Sancak, on the other hand, notes that despite the challenges, “the current climate also resulted in a very interesting situation for prospective investors, as they stand to benefit from the devaluation of the lira, which results in lower operating costs while benefiting from the exceptional geographic benefits. Therefore, there has been recent interest in FDIs.”

A New Economic Course: Post-Election Shifts

Post-elections, the situation seems to be changing. “After the presidential elections in May 2023, Turkiye started pivoting back to more orthodox economic policies by increasing the interest rates in June 2023, which seems to be a positive direction,” Sezerler notes.

“The policy shift following the recent presidential elections can only be summed up as a total reversal from the previous policies,” Sancak agrees. “With the new appointments to the important offices of the finance ministry and the presidency of the Central Bank, the policy shift has been towards a return to orthodox economic policies, involving interest rate hikes to combat inflation.” According to her, “lately, the new economic direction has signaled a return to more conventional economic governance, which resulted in a relative uptick in market confidence and macroeconomic indicators. For example, the new economic governance led by a new minister of finance and a new head for the Central Bank has resulted in a sudden surge on the stock exchange, which is usually a good indicator of overall economic health in Turkiye.”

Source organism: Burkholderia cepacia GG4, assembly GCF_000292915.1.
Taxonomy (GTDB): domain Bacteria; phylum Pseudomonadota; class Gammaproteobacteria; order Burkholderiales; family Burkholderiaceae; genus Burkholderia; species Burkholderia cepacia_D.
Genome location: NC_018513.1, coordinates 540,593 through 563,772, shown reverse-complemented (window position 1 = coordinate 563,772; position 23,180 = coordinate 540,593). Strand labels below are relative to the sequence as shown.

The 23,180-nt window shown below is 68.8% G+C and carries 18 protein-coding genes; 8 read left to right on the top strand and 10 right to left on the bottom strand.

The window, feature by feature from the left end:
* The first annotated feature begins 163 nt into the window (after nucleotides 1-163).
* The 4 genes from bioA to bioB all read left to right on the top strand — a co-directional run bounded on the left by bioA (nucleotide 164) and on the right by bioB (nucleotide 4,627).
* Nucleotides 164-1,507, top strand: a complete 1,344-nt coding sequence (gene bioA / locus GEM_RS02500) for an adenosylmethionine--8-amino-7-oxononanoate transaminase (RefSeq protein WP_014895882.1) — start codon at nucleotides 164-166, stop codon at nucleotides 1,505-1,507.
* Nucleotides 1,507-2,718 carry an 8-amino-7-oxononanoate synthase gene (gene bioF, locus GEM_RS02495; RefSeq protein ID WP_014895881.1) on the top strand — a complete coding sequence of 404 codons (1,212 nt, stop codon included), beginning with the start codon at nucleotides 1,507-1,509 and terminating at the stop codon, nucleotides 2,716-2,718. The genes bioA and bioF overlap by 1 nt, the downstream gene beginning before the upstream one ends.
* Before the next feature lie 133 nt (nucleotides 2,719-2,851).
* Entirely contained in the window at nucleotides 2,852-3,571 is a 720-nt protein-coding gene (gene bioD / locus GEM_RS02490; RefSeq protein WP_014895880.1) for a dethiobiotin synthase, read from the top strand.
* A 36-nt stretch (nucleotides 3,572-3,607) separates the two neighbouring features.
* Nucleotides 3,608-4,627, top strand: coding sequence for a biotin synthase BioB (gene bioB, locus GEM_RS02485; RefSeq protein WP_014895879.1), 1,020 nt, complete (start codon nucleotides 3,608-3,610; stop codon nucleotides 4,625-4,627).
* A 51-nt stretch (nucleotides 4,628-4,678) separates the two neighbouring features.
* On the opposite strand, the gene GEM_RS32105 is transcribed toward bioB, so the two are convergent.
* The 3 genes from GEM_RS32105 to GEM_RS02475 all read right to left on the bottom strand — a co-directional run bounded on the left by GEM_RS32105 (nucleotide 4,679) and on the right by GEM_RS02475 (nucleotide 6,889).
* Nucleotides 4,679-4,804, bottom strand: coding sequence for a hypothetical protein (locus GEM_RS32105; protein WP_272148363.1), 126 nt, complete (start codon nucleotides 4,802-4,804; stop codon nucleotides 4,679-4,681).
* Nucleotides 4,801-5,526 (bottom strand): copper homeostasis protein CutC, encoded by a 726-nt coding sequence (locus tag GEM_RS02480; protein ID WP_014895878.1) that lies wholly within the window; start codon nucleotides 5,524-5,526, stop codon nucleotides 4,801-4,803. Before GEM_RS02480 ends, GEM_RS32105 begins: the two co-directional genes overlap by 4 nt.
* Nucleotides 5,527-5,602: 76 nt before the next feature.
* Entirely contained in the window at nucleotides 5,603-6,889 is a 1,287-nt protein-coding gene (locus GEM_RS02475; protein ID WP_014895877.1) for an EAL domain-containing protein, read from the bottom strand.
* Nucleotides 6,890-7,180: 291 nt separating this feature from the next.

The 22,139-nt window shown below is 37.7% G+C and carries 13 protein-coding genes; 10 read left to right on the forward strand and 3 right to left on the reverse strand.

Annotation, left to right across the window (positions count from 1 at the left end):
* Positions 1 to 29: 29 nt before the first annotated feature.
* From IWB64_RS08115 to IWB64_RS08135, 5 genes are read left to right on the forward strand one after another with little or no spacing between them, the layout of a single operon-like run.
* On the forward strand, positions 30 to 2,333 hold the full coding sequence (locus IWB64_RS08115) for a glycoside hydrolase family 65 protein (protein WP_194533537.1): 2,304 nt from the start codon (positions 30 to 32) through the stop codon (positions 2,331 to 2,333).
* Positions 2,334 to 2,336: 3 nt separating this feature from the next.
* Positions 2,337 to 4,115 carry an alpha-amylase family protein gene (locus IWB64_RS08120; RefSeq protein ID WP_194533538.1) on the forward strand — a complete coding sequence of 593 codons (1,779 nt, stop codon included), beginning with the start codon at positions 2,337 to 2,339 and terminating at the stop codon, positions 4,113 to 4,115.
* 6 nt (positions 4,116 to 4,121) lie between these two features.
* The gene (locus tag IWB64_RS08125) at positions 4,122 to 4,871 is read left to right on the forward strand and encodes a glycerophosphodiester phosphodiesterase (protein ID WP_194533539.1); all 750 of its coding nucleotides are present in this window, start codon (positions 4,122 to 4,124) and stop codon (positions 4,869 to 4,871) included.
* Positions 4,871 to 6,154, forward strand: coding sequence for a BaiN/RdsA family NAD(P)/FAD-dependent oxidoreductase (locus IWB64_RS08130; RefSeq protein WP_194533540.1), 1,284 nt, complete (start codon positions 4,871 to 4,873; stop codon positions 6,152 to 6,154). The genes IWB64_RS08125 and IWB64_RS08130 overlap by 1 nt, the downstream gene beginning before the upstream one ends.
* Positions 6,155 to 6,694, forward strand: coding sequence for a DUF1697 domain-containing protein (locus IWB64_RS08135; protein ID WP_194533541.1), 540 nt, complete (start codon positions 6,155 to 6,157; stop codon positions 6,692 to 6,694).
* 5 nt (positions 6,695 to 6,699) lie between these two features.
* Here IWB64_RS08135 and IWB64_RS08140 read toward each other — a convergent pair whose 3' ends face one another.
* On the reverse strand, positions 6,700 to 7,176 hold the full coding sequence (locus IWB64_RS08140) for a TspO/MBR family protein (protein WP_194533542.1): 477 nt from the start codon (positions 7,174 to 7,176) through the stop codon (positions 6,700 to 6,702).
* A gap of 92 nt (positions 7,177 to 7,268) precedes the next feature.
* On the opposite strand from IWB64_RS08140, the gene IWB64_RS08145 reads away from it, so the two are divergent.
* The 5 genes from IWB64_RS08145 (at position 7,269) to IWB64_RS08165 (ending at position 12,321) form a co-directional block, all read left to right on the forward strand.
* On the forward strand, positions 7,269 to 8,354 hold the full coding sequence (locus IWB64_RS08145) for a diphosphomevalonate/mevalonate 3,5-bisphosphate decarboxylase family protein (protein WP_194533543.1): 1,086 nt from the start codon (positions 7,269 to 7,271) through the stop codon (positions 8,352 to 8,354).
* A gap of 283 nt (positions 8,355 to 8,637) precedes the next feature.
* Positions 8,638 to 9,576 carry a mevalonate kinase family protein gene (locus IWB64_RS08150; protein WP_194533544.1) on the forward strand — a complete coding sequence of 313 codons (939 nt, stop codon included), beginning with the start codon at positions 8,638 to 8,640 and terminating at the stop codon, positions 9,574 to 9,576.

The new appointments, according to Kucuk, “are expected to have a positive impact on foreign investors,” as the new emphasis is “on a ‘rational foundation,’ a ‘rule-based Turkish economy,’ and ‘macro-financial stability.’” Consequently, he points to the Central Bank’s inflation forecast, saying that “inflation is expected to be around 65% by the end of 2023 and around 33% by the end of 2024.”

Overall, “there is indeed much work ahead,” Yalcin stresses. “Turkiye must ensure the rule of law pervades our institutions, nurture international relations, uphold the Central Bank’s independence, pursue balanced budget policies, transparent public procurement procedures, instill confidence in both domestic and foreign investors, and improve the investment climate.”

This article was originally published in Issue 10.9 of the CEE Legal Matters Magazine. If you would like to receive a hard copy of the magazine, you can subscribe here.